Prisoners learn graphic design, 3D animation in 'Australian first' program to improve employment outcomes
A Brisbane social enterprise and not-for-profit is tapping into the talent inside prisons to reskill inmates in graphic design and 3D animation, preparing them for employment opportunities on the outside.
Graphic designers Kelly Willmott and Amanda Shepherd teamed up and launched Green Fox Studio in 2018, which operates a not-for-profit organisation that facilitates training inside a local prison in graphic design and 3D animation.
"This company began with Amanda and myself, coming up with this grand plan to change the way we worked and to give people a second chance," Ms Willmott said.
Ms Shepherd said she wanted the way she lived and worked to set an example to her children.
"After 20 years of being a graphic designer, I had this kind of burning desire … to give back to the community and also to be able to show my children that you could actually do something you love that contributed back to society," Ms Shepherd said.
Ms Willmott and Ms Shepherd were not sure what to expect when they passed through the prison gates at the high security facility near Ipswich but what they discovered inside surprised them.
"I was 100 per cent blown away at what they were capable of doing and I suppose the breadth of experience that we actually had, and the dedication," Ms Shepherd said.
Ms Willmott said at her first presentation inside the prison, the participants were full of questions, wanting to know how things were done, the reasoning behind design choices and who the clients were.
"When I saw that interest, it really made me believe that this could work," Ms Willmott said.
"There is so much interest in there and they have so much time to learn new skills, we should really be encouraging this while they are serving their sentence."
After interviewing around 50 inmates, Ms Willmott and Ms Shepherd took on nine inmates as part of the program, which enabled the participants to earn a wage inside.
The participants, who ranged from 18 to 70 years, were as diverse in their skill set as they were in age.
Some were naturally artistic while others were barely comfortable using a computer.
Inmates bring new perspective to design
Ms Willmott said working with inmates allowed the design studio to nurture original works that were not influenced by external trends.
"A lot of designers design because of the influence we see from outside," Ms Willmott.
"So they're not influenced by what they see on signs or what they see on Google … it's all original.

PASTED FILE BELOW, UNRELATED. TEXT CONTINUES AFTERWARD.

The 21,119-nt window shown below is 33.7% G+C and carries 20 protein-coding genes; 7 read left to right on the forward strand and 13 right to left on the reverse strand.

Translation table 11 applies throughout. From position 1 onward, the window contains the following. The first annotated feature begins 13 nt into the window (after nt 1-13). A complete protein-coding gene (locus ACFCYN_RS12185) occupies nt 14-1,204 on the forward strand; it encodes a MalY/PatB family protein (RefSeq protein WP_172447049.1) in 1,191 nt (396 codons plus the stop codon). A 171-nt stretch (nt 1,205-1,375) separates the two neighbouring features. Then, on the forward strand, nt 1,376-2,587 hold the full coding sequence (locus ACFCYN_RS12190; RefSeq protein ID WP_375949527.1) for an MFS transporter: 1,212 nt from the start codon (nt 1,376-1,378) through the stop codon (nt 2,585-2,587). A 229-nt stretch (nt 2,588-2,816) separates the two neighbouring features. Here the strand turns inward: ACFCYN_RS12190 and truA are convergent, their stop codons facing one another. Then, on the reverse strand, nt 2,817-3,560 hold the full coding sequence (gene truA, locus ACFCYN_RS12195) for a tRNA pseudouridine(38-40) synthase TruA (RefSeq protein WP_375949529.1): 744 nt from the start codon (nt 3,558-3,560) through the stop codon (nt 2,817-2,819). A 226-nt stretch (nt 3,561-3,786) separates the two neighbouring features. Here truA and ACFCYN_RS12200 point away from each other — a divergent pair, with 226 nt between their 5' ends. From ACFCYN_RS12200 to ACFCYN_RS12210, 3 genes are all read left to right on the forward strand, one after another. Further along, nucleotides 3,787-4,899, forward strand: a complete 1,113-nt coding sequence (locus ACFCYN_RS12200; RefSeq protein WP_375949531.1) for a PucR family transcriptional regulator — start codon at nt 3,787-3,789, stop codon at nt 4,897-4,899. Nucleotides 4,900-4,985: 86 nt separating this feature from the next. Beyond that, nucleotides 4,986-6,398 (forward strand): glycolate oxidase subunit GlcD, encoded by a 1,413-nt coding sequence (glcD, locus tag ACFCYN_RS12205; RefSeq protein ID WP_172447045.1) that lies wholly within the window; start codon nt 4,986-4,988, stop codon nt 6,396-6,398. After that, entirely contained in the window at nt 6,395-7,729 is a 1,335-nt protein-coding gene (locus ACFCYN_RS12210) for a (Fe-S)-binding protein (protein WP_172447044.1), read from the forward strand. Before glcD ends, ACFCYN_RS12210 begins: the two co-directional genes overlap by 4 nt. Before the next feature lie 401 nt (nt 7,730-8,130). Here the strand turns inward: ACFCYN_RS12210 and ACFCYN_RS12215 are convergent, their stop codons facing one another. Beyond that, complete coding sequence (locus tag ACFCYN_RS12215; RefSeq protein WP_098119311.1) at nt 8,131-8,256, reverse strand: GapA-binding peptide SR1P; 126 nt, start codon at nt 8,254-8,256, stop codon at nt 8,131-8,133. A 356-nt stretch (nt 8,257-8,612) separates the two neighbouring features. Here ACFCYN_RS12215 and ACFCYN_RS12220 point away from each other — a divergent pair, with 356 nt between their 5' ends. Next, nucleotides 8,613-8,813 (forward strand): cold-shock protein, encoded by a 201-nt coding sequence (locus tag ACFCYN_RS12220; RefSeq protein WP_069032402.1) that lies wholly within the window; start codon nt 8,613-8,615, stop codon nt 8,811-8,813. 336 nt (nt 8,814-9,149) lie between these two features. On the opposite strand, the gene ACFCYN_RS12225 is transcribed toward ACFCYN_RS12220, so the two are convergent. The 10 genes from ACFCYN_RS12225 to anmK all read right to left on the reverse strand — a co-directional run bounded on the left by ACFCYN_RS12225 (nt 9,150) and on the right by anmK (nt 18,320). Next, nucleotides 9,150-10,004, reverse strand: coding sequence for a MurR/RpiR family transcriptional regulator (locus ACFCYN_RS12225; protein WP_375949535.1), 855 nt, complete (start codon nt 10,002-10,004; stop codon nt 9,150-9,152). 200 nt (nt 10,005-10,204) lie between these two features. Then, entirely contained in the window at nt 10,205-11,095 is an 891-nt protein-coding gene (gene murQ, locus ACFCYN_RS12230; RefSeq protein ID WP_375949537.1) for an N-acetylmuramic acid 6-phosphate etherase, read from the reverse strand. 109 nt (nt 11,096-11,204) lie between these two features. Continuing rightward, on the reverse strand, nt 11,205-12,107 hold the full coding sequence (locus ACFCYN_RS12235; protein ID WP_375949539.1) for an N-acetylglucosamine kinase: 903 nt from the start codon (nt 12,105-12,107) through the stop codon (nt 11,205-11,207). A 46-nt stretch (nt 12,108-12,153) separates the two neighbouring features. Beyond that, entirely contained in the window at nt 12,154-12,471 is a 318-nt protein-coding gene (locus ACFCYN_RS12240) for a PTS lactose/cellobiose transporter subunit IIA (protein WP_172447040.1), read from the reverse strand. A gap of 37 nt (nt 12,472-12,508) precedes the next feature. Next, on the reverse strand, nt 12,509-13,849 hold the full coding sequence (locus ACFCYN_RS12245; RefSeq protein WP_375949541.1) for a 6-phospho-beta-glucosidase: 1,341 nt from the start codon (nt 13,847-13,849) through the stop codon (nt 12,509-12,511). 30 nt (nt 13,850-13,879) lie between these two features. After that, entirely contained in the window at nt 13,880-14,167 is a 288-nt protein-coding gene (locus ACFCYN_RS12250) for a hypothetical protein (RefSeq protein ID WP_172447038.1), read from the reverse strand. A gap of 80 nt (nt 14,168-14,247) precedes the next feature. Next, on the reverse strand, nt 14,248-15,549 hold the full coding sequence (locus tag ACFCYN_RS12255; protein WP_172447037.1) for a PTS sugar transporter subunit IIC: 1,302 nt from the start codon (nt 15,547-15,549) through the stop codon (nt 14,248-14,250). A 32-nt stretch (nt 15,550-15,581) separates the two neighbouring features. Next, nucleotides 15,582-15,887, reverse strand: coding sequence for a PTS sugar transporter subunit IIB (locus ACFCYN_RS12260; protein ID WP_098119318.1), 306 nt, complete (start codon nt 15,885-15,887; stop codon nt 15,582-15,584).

"It's really just about showcasing the extraordinary talent that we have inside [prisons] and tapping into that and letting people know that there is a really amazing skill set inside that we forget about."
'This offered me direction'
One of the inmates who joined the project at its conception was released from the facility last month and joined the Salisbury graphics design studio as a full-time apprentice.
He said he didn't know how to put into words how grateful he was for the opportunity to learn and make a fresh start.
"I think I would have lost my shit.
"Inside there is pretty harsh and it's easy to go down the wrong path but this offered me direction.
"I've relied on them for guidance."
Ms Shepherd said the new apprentice's talent was clear from the beginning.
"We just saw this real raw talent and thought this would be a really awesome opportunity to put that into digital skills," she said.
The design studio also contracts out to other inmates, setting them up as freelancers when they are released.
"What we offer is that these guys can actually go out and they can start their own business and they can work from home and they can freelance and be relatively anonymous," Ms Shepherd said.
Helen Black is the managing director workRestart, a not-for-profit and social enterprise that works to empower people with an experience of incarceration and said the art and design program inside the prison was an Australian first.
"It has done wonderful things for actually helping people develop those digital skills and the confidence and the confidence to be able to gain employment when they leave," Ms Black said.
"What we're finding is the more opportunities we provide people, to be able to understand their skills and abilities, and apply them when they get out … we've got a better chance at reducing re-offending."
Ms Black said having new skills outside of the traditional crafts like wood and metal work that is often provided in prisons, opened up inmates to new opportunities that might be better suited.
Both Ms Willmott and Ms Shepherd said the participants have played a huge role in shaping the work they do.
"They are really part of the growth of our business and they are a part of everything that we do and we have their full support."